Saturday, June 23, 2018

Because He Lives, We Live Forever

The event central to the life of Jesus Christ and to the New Testament is His resurrection. Not only does this event underscore the radical character of the uniqueness of Christ, but it sets Him apart from all other earthly religious teachers. Buddha is dead. Confucius is dead. Gandhi is dead. Muhammad is dead. Jesus and Jesus alone has returned from the grave. So astonishing is this event that it, more than any other event in the Bible, has provoked controversial interpretations of modern scholarship which have attempted to recast or remold it to fit the twentieth-century mindset. Today, the radical announcement of the resurrection of Jesus has been neutralized and relativized.

In 1 Corinthians 15, Paul attempted to answer those who in his day saw the Resurrection as a nonhistorical, figurative event. Paul believed strongly that without a real, historical resurrection, the Christian faith is only an exercise in futility. To give oneself in total commitment and sacrifice to a dead man is foolishness. Paul says that the Christian faith stands or falls with the reality of the resurrection of Jesus Christ.

And Paul backs his belief with evidence. Paul tells us that these things were set forth in Scripture many centuries before. He knew that Christ had been raised from the dead not because he believed in myths or fairy tales, but because Christ appeared visibly to Peter, then to the Twelve, then to 500 people at one time. Then He appeared to James and all apostles, and “last of all He appeared to me also, as to one abnormally born” (1 Corinthians 15:7). Paul is saying that on the basis of the testimony of these witnesses he is persuaded that Christ, in fact, has come back from the dead.

The resurrection of Christ is the most difficult truth in the New Testament because it is as axiomatic in our culture as it was in the first century—that the one thing that is absolutely final is death. Once a person is dead, that person stays dead. That is the law of all laws. Show me a faith healer who has been successful practicing his or her trade in the local cemetery. Yes, there are stories of people who have been resuscitated after being left for dead, but there are no substantiated stories of people who have come back from the dead after being in a grave for three days. Three days after Christ screamed on the cross, “My God, My God, why hast Thou forsaken Me?” God screamed back and shook the earth to bring His Son back from the tomb.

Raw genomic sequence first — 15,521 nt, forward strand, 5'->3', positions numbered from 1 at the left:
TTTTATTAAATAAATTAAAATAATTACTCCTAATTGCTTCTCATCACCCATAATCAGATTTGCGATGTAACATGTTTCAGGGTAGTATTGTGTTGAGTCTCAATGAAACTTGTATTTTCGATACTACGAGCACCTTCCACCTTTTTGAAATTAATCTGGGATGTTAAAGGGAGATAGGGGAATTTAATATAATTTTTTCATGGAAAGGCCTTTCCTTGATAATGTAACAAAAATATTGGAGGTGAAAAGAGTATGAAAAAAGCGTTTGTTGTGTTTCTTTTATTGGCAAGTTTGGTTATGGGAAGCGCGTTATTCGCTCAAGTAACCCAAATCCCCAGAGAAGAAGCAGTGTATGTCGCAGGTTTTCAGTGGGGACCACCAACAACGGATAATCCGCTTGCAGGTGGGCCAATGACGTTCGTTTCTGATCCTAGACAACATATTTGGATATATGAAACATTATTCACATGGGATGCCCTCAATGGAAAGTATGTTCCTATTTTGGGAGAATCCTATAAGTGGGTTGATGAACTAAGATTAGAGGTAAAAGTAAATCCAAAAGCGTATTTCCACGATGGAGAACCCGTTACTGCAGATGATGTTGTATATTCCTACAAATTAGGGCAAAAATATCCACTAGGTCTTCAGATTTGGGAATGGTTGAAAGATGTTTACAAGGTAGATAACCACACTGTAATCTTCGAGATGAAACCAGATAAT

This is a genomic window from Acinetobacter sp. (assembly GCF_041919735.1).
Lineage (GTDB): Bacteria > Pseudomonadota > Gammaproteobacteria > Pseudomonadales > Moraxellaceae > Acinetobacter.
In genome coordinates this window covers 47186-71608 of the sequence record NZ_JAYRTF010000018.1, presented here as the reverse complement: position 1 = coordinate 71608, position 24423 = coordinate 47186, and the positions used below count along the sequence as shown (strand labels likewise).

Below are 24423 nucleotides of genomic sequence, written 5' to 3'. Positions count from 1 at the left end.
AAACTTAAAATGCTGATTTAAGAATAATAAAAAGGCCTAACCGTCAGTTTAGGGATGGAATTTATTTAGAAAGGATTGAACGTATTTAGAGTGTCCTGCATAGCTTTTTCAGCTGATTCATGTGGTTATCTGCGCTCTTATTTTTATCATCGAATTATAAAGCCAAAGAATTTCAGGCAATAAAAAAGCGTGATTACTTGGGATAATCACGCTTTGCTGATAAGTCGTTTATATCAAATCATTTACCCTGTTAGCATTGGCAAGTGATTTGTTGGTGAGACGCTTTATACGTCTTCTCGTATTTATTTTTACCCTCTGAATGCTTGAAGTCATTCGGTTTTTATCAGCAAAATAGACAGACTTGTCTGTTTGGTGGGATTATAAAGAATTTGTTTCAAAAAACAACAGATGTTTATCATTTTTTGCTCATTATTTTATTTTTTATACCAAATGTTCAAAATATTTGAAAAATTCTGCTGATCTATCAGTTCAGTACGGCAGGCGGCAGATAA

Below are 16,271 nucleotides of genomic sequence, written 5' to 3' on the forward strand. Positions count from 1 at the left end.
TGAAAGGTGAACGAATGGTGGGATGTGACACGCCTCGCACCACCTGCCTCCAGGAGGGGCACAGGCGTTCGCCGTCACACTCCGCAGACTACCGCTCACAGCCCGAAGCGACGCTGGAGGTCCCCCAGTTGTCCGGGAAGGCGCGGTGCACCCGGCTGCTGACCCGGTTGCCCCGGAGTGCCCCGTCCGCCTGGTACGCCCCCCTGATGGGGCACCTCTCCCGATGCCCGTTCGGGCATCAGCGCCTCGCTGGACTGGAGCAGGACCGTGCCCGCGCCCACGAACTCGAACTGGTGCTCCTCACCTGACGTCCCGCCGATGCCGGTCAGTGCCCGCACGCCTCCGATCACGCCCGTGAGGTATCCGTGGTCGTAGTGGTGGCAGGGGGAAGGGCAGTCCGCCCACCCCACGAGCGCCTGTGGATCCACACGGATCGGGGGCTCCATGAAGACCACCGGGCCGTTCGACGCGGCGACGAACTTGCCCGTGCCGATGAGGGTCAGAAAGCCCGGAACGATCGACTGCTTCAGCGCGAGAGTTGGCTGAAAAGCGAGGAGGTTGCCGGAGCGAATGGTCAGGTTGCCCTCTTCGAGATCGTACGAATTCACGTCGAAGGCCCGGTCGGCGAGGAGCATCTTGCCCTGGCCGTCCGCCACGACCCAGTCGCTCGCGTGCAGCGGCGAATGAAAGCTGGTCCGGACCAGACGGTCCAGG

If Christ is indeed raised from the dead, that means that last miserable enemy—death itself—has been vanquished. Christ’s resurrection means our resurrection. Because He lives, we live forever.

Paul concludes his case in 1 Corinthians 15 with this statement: “Therefore, my dear brothers, stand firm. Let nothing move you. Always give yourselves fully to the work of the Lord, because you know that your labor in the Lord is not in vain” (v. 58).

Paul says, “Be steadfast.” Do not be blown about by every wind of doctrine. Don’t cave in at the first sign of trouble. Run the course until the end of the course. We are to be steadfast because God is steadfast. We can be steadfast and immovable because Christ is risen from the dead. Paul then says, “Always abound in the work of the Lord.” We are not to casually every now and then throw in a moment’s commitment. Our lives ought to demonstrate an abundance of work for the things of God. Why? “Because you know that your labor in the Lord is not in vain.” Your labor in Him is not an exercise in futility.

Everything we do—every word we say, every breath we take—counts for something. No one can ever tell you that what you are doing today is futile. We ought to take every human act seriously because every human act has eternal significance. This is the Good News. And at the heart of the Good News is the resurrection of Jesus Christ. “He is risen.” This message has been proclaimed from city to city and from nation to nation. “He is risen” was the very first proclamation of the Gospel in the early church. It is still the most important proclamation of our faith. “He is risen.” “He is risen.” Because He lives, we live forever.